Before you proceed through this section, it's important to have at least a basic understanding of object-oriented programming (OOP) and its principles. It would be wise to take advantage of the plethora of resources, available both online and offline, before you continue in this section. Additionally, having a solid understanding of relational database management systems (RDBMSs) is extremely helpful when working through this section.
Object-Relational Mapping (ORM)
Since relational database management systems (RDBMSs) don't store objects directly, object-relational mapping (ORM), attempts to bridge the world to object-oriented programming (OOP). According to Wikipedia, ORM addresses the main issue for OOP developers who work with RDBMSs, by "translating the logical representation of objects into an atomized form capable of being stored in a database, while preserving the properties of objects and their relationships so they can be reloaded as objects when needed." In other words, ORM essentially creates a "virtual object database" that can be used by programmers.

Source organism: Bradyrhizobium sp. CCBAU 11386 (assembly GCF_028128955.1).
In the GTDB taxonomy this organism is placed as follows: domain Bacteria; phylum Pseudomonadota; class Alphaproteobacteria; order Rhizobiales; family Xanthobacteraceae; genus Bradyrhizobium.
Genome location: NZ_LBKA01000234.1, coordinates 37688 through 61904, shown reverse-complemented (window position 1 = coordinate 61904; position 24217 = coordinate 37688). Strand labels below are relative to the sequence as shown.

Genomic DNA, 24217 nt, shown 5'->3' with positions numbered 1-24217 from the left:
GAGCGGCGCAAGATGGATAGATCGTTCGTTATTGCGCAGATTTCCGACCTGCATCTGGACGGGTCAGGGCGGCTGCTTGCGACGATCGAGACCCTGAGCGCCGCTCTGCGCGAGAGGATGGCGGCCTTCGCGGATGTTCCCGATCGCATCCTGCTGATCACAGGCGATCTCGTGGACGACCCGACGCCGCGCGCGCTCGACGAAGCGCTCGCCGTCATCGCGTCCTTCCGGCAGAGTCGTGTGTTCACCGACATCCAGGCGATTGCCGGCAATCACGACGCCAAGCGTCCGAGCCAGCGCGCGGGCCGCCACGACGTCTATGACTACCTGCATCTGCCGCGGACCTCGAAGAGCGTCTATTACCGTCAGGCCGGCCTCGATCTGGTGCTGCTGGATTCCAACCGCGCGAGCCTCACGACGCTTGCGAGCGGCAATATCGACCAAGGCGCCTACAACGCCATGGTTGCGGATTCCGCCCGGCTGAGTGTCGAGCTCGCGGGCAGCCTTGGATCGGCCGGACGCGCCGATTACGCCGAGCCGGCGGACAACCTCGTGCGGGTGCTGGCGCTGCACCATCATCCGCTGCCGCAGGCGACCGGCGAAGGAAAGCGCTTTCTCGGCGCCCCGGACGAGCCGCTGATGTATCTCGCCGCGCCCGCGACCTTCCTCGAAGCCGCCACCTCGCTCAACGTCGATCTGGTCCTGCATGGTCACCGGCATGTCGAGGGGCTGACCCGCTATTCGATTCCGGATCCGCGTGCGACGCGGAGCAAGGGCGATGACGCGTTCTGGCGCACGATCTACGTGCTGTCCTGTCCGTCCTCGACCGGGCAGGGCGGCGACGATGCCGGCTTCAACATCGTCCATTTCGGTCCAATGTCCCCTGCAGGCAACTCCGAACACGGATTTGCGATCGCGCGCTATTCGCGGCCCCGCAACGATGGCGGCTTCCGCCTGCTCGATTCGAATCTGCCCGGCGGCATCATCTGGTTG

What is Mura ORM?
Mura ORM is essentially a "virtual object database" that can be used by Mura developers. It allows developers the ability to create their own objects, and work with them in the same ways Mura developers can work with Mura's bean objects. This means developers don't have to worry about what kind of database Mura is running on, or write a ton of SQL to perform many of the most mundane tasks such as creating, reading, updating, or deleting objects and their associated database records.
While comparable in nature to ColdFusion ORM, Mura ORM is not exactly the same. However, if you've worked with ColdFusion ORM before, you will definitely find many similarities with Mura ORM.